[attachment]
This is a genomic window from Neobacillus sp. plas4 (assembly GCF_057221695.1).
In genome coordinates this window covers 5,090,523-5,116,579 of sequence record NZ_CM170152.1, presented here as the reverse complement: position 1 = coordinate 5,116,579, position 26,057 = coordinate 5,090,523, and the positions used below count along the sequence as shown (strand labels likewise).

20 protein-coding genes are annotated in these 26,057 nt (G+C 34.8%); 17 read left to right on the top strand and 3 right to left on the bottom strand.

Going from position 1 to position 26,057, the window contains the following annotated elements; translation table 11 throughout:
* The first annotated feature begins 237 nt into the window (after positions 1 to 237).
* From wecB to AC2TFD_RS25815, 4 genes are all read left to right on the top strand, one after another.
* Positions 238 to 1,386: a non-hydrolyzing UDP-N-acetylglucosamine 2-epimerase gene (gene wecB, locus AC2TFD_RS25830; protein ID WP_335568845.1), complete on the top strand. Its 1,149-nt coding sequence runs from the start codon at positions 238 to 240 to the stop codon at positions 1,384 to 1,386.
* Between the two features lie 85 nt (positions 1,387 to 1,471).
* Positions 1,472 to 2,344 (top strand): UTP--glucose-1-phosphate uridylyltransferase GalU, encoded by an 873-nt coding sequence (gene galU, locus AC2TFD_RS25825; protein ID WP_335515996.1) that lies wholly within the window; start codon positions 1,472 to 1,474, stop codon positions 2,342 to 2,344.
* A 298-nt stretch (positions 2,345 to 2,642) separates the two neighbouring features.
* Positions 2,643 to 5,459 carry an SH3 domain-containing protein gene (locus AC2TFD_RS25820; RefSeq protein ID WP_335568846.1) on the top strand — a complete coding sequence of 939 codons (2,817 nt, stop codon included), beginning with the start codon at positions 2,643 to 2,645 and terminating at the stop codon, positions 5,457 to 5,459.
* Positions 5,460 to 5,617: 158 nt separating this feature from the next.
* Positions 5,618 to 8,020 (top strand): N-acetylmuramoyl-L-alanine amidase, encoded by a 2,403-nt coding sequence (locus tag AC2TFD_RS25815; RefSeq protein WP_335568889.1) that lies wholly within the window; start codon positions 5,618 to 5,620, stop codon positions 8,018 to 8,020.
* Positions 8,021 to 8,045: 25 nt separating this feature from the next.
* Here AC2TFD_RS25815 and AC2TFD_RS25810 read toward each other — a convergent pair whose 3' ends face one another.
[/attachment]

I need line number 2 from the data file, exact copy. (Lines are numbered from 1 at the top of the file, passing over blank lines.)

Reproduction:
In genome coordinates this window covers 5,090,523-5,116,579 of sequence record NZ_CM170152.1, presented here as the reverse complement: position 1 = coordinate 5,116,579, position 26,057 = coordinate 5,090,523, and the positions used below count along the sequence as shown (strand labels likewise).